In short, God's purpose for mankind can be known, but only by His Spirit. "Now to him that is of power to stablish you according to my gospel, and the preaching of Jesus Christ, according to the revelation of the mystery, which was kept secret since the world began, but now is made manifest, and by the scriptures of the prophets, according to the commandment of the everlasting God, made known to all nations for the obedience of faith: to God only wise, be glory through Jesus Christ for ever" (Rom. 16:25-27).
   Thankfully, if God grants His spiritual key, we can turn to the Scriptures and unlock the unknown truth — without prejudice, without prior concepts clouding the plain truth, just having God's Spirit help us understand the clean, clear truth, believing the words mean just what they say and have no meaning in antithesis.
   Let's try.
   Some say you can interpret the Bible to mean anything you want it to say. And the multitude of beliefs would seem to confirm this statement. But let's cheat again and not interpret anything. Let's pretend the words God uses have straightforward, clear meanings and are not clouded with double, hidden or allegorical meanings. When God says "son" he means son, not just someone of younger years or less experience or intelligence. When God says "Father" He means one who has produced sons, not father image, or father idea. When He says " brethren" He means sons of the same father and mother, not just people who hold the same general belief. Keep it clean.
   Let's try.
The Bible Says... you are made in the image of God!
   None of the other millions of creatures God created are made in His image. God doesn't look like a snake, a bull, a bird or a fish — He looks just like a human being, or, better, human beings look just like God. "And God said, Let us make man in our image, after our likeness .... So God created man in his own image, in the image of God created he him; male and female created he them" (Gen. 1:26-27). God is not a male chauvinist: He plainly declares that both male and female are in His image.
   We look like Him, but we are not exactly like Him. An image shows design and shape, but is not made of the same substance as the original. We are physical flesh, temporary, mortal — God is Spirit, Eternal, Immortal.
   David knew that God had created us in His likeness, yet he said: "As for me, I will behold thy face in righteousness: I shall be satisfied, when I awake, with thy likeness" (Ps, 17:15), To be like God as God is God — to be totally in the likeness of God — requires a change in our composition from physical to spiritual. "Now this I say, brethren, that flesh and blood cannot inherit the kingdom of God; neither doth corruption inherit incorruption, Behold, I shew you a mystery; We shall not all sleep, but we shall all be changed, in a moment, in the twinkling of an eye, at the last trump [the when David referred to that he would finally be satisfied]: for the trumpet shall sound, and the dead shall be raised incorruptible, and we shall be changed" (I Cor. 15:50-52),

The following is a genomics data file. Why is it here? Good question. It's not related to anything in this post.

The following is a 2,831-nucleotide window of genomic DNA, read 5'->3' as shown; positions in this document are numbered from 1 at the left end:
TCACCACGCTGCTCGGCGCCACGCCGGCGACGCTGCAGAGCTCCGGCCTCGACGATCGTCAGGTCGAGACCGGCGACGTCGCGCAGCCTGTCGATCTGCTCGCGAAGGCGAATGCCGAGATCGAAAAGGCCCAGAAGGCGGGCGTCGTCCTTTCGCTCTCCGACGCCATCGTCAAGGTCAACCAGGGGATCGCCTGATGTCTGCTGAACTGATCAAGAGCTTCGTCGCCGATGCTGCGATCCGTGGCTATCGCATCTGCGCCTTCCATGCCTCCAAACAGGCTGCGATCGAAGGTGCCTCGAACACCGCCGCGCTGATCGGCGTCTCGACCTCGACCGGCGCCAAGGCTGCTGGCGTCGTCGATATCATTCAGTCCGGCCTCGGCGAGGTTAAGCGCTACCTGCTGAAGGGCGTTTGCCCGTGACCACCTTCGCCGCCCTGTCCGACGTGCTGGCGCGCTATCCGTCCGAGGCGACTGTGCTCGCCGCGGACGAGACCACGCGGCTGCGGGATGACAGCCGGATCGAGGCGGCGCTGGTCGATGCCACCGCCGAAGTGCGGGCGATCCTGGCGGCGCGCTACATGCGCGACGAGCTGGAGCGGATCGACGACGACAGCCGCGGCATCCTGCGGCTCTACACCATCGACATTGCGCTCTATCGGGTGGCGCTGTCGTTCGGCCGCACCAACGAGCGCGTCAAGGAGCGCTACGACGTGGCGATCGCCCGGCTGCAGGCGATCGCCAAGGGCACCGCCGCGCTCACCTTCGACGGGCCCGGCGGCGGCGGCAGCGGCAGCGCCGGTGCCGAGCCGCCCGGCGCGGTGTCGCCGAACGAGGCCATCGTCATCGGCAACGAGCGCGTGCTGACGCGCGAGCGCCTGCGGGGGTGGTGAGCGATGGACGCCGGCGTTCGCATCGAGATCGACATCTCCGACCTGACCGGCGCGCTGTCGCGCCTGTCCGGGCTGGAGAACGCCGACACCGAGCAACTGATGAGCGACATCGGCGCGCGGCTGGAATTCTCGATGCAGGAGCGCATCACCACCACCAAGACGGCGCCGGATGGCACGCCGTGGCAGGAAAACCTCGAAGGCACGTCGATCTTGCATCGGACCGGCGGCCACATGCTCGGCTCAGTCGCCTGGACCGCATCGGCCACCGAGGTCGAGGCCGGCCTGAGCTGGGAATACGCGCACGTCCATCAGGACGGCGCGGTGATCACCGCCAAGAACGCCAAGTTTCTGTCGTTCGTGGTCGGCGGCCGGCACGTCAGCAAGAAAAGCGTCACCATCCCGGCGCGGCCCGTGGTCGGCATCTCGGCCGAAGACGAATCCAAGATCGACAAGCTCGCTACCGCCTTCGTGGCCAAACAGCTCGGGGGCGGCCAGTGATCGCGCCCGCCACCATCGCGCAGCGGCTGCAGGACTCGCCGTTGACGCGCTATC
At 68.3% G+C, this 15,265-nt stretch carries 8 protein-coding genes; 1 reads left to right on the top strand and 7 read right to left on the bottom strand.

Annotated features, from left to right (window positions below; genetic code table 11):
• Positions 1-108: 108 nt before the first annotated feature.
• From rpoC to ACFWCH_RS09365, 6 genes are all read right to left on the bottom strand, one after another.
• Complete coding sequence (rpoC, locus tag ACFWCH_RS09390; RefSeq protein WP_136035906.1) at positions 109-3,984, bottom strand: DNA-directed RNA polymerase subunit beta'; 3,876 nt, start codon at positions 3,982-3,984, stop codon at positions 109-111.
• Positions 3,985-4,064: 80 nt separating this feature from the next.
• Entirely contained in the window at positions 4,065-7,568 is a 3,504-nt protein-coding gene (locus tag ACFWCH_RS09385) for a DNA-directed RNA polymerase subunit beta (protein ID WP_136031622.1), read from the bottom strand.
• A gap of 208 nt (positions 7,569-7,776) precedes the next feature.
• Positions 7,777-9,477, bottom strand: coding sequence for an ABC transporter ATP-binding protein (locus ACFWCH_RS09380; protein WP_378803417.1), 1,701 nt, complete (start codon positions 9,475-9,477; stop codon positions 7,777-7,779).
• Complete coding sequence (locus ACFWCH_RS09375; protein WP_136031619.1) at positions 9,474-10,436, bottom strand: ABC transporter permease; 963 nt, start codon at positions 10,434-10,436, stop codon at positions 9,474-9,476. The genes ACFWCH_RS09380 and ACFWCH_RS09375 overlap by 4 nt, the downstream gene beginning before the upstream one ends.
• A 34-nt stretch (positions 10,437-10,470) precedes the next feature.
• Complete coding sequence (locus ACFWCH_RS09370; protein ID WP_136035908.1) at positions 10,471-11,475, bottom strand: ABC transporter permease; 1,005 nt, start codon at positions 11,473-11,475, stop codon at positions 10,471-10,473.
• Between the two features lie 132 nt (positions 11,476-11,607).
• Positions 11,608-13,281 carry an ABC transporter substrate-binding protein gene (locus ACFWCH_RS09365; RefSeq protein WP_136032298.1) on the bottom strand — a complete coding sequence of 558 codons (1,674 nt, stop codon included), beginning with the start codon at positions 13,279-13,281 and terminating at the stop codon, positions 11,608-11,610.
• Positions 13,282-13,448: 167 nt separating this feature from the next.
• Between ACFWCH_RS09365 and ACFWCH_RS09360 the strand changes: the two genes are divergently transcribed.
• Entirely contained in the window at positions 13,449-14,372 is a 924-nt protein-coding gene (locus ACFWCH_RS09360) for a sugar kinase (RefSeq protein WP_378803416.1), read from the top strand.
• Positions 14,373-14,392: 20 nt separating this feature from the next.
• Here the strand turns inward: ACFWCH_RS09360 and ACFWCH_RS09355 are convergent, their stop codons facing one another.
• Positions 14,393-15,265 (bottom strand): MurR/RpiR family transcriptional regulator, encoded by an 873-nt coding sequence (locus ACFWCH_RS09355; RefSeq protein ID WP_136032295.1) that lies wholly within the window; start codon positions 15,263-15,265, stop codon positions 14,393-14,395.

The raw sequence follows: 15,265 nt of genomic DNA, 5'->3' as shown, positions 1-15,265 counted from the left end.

Job was familiar with this necessary change: "If a man die, shall he live again? [The basic question every religiously interested person asks about a possible afterlife.] All the days of my appointed time will I wait, till my change come, Thou shalt call [the last trump], and I will answer thee: thou wilt have a: desire to the work of thine hands "... For I know that my redeemer liveth, and that he shall stand at the latter day upon the earth: and though after my skin worms destroy this body [corruption], yet apart from [more proper rendering of the Hebrew] my flesh shall I see God" (Job 14:14-15; 19:25-26),
   What is changed i$ flesh, attitude, character — not personality, the integral, personal, conscious you, Job makes this clear: "Whom [God] I shall see for myself, and mine eyes shall behold, and not another..." (19:27),
   There are other clues, But the mystery of the gospel is not clearly explained in the Scriptures of the Old Testament. Jesus came for that purpose (among others) as He said: "All things are delivered unto me of my Father: and no man knoweth the Son, but the Father; neither knoweth any man the Father, save the Son, and he to whomsoever the Son will reveal him" (Matt. 11:27), And again: "No man can come to me, except the Father which hath sent me draw him..." (John 6:44). The direct Father I Son relation ship is not plainly revealed in the Old Testament. The term "father" is used, but plainly in a metaphor (see Numbers 11:12 and Isaiah 9:6),